The history of Climate Songs                     

The golden era of songs about climate change was in the sixties. Actually, several of the great songs of the sixties are remakes of climate songs that were never released. But little is known about these early songs about climate change. Why were these great songs never released ? Who started writing these songs ? Why were these songs written at a time when the climate issue was not really hot?

The oldest known climate song is Dylan's "Blowing in the Wind", likely written in 1961. The following year Dylan wrote "Hard Rain's a-Gonna Fall". Both these climate songs were released under the original names but with modified texts. In 1963 Dylan wrote "The Climate Is a-Changing", rewritten and released as "The Times they are A-Changing.  Likely Dylan gave inspiration for the John Lennon song "Carbon Man", later rewritten and released as  "Nowhere Man" and the Lennon-McCartney song  "We Can Work It Out", both probably written in 1965. The same year Dylan wrote "Who Changed the Climate", later released as "Positively 4th Street".  The following year Paul McCartney made the sad "For No One", while the first climate song by George Harrison "While Glaciers Weep" came in 1968, later released as "While My Guitar Gently Weeps".  It is not known when Dylan's song "Make My Dream Untrue" was written, but it was recorded more than 30 years later as "Make You Feel My Love".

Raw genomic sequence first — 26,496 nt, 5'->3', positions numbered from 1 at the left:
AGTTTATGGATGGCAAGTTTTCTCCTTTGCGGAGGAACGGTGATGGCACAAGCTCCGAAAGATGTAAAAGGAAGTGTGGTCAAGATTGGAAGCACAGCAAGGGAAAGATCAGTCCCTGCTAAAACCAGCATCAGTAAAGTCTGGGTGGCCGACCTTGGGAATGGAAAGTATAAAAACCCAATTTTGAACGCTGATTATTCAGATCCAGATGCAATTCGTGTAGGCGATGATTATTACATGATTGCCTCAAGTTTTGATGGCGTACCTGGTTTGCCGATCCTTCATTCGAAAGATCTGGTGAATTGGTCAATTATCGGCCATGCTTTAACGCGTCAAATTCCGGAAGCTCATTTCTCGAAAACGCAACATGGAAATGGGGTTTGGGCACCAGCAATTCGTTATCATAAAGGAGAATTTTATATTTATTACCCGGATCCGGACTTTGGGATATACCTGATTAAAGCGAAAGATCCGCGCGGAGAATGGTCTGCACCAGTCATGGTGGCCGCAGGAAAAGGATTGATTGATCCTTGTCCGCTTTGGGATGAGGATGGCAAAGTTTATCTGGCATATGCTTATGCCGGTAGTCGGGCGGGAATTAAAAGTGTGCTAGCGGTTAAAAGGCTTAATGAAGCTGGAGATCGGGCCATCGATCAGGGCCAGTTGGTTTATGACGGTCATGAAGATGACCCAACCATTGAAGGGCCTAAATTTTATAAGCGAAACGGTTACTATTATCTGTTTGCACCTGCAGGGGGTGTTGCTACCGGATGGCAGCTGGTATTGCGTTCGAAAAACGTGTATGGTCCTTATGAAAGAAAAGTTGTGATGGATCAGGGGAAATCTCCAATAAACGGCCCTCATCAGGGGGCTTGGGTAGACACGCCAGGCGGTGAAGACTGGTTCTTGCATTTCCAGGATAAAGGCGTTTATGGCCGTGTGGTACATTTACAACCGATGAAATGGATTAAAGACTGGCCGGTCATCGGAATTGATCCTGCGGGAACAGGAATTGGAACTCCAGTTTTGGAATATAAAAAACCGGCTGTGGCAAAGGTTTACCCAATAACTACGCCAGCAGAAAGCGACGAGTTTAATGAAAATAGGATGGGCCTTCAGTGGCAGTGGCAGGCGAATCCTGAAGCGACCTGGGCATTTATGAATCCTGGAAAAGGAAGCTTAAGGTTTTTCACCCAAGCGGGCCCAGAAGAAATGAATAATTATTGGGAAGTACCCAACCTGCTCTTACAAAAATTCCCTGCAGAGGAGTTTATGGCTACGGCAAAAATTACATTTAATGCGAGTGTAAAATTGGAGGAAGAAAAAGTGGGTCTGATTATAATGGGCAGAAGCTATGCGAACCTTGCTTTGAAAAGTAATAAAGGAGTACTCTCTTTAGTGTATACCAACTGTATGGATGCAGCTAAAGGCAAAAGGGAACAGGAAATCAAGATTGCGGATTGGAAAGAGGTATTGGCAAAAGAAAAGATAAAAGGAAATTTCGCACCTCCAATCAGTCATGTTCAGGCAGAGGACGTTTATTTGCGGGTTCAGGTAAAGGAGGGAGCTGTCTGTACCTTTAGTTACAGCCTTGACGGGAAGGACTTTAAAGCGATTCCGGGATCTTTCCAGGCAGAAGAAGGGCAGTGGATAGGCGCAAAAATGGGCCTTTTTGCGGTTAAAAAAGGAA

In the early seventies Alan Hull (Lindisfarne) wrote "All Fall Down", "Poor Old Planet" and "CO2 Society",  the latter two released as "Poor Old Ireland" and "City Song". At about the same time Neil Young wrote "The Damage Done",  later rewritten and released as the anti-drug song "The Needle and the Damage Done". Another great climate song, "Six Degrees", was written by Bob Dylan in 1974. The reference to Mark Lynas and his book "Six Degrees" is surprising as the book did not exist at the time. The song was rewritten and later released as one of the most beautiful love songs ever written, "Wedding Song".